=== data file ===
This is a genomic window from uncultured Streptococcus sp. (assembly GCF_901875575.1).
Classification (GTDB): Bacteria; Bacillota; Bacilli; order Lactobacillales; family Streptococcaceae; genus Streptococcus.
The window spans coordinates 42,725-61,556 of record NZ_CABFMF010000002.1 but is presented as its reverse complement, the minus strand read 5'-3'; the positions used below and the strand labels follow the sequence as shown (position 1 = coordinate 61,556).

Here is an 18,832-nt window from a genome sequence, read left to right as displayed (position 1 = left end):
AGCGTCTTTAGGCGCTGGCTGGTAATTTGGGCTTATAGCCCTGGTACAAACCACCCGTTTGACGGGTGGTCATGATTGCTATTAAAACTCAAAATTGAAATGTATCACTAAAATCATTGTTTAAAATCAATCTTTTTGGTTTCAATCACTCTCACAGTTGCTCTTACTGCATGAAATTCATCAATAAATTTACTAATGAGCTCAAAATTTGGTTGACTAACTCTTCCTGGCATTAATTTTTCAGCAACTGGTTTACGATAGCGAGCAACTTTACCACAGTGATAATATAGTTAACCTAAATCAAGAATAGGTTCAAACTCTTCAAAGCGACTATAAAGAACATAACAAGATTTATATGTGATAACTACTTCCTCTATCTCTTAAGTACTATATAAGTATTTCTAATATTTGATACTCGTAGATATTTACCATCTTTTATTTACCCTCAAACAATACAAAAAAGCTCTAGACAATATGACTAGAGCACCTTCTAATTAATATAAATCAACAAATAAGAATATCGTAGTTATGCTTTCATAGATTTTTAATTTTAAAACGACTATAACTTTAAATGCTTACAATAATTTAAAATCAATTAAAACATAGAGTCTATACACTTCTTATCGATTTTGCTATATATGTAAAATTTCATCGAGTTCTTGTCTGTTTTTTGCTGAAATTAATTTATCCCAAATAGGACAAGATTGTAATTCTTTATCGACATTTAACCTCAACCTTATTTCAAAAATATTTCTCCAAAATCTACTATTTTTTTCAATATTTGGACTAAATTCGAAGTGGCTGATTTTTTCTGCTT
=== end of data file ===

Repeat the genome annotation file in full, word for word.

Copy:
This is a genomic window from uncultured Streptococcus sp. (assembly GCF_901875575.1).
Classification (GTDB): Bacteria; Bacillota; Bacilli; order Lactobacillales; family Streptococcaceae; genus Streptococcus.
The window spans coordinates 42,725-61,556 of record NZ_CABFMF010000002.1 but is presented as its reverse complement, the minus strand read 5'-3'; the positions used below and the strand labels follow the sequence as shown (position 1 = coordinate 61,556).

Here is an 18,832-nt window from a genome sequence, read left to right as displayed (position 1 = left end):
AGCGTCTTTAGGCGCTGGCTGGTAATTTGGGCTTATAGCCCTGGTACAAACCACCCGTTTGACGGGTGGTCATGATTGCTATTAAAACTCAAAATTGAAATGTATCACTAAAATCATTGTTTAAAATCAATCTTTTTGGTTTCAATCACTCTCACAGTTGCTCTTACTGCATGAAATTCATCAATAAATTTACTAATGAGCTCAAAATTTGGTTGACTAACTCTTCCTGGCATTAATTTTTCAGCAACTGGTTTACGATAGCGAGCAACTTTACCACAGTGATAATATAGTTAACCTAAATCAAGAATAGGTTCAAACTCTTCAAAGCGACTATAAAGAACATAACAAGATTTATATGTGATAACTACTTCCTCTATCTCTTAAGTACTATATAAGTATTTCTAATATTTGATACTCGTAGATATTTACCATCTTTTATTTACCCTCAAACAATACAAAAAAGCTCTAGACAATATGACTAGAGCACCTTCTAATTAATATAAATCAACAAATAAGAATATCGTAGTTATGCTTTCATAGATTTTTAATTTTAAAACGACTATAACTTTAAATGCTTACAATAATTTAAAATCAATTAAAACATAGAGTCTATACACTTCTTATCGATTTTGCTATATATGTAAAATTTCATCGAGTTCTTGTCTGTTTTTTGCTGAAATTAATTTATCCCAAATAGGACAAGATTGTAATTCTTTATCGACATTTAACCTCAACCTTATTTCAAAAATATTTCTCCAAAATCTACTATTTTTTTCAATATTTGGACTAAATTCGAAGTGGCTGATTTTTTCTGCTT